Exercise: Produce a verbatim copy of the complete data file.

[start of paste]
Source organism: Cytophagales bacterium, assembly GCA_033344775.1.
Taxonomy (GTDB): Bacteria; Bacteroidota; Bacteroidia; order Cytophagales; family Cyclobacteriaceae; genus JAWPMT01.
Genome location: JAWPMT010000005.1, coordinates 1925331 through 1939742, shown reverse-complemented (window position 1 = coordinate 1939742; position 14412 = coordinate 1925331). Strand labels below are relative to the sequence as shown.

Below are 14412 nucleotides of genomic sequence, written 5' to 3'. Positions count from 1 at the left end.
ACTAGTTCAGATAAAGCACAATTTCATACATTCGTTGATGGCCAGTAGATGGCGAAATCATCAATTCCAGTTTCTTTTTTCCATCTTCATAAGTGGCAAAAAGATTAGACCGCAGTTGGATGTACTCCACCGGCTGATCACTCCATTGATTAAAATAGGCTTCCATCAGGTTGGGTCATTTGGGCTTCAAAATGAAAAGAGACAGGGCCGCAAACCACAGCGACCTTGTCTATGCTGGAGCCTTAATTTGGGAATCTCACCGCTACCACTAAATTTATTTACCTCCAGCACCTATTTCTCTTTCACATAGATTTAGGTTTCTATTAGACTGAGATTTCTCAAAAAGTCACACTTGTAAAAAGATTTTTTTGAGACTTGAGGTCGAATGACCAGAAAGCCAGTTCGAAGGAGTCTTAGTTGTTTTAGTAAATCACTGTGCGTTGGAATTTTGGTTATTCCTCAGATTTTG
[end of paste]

Source organism: Cytophagales bacterium, assembly GCA_033344775.1.
Taxonomy (GTDB): Bacteria; Bacteroidota; Bacteroidia; order Cytophagales; family Cyclobacteriaceae; genus JAWPMT01.
Genome location: JAWPMT010000005.1, coordinates 1925331 through 1939742, shown reverse-complemented (window position 1 = coordinate 1939742; position 14412 = coordinate 1925331). Strand labels below are relative to the sequence as shown.

Below are 14412 nucleotides of genomic sequence, written 5' to 3'. Positions count from 1 at the left end.
ACTAGTTCAGATAAAGCACAATTTCATACATTCGTTGATGGCCAGTAGATGGCGAAATCATCAATTCCAGTTTCTTTTTTCCATCTTCATAAGTGGCAAAAAGATTAGACCGCAGTTGGATGTACTCCACCGGCTGATCACTCCATTGATTAAAATAGGCTTCCATCAGGTTGGGTCATTTGGGCTTCAAAATGAAAAGAGACAGGGCCGCAAACCACAGCGACCTTGTCTATGCTGGAGCCTTAATTTGGGAATCTCACCGCTACCACTAAATTTATTTACCTCCAGCACCTATTTCTCTTTCACATAGATTTAGGTTTCTATTAGACTGAGATTTCTCAAAAAGTCACACTTGTAAAAAGATTTTTTTGAGACTTGAGGTCGAATGACCAGAAAGCCAGTTCGAAGGAGTCTTAGTTGTTTTAGTAAATCACTGTGCGTTGGAATTTTGGTTATTCCTCAGATTTTG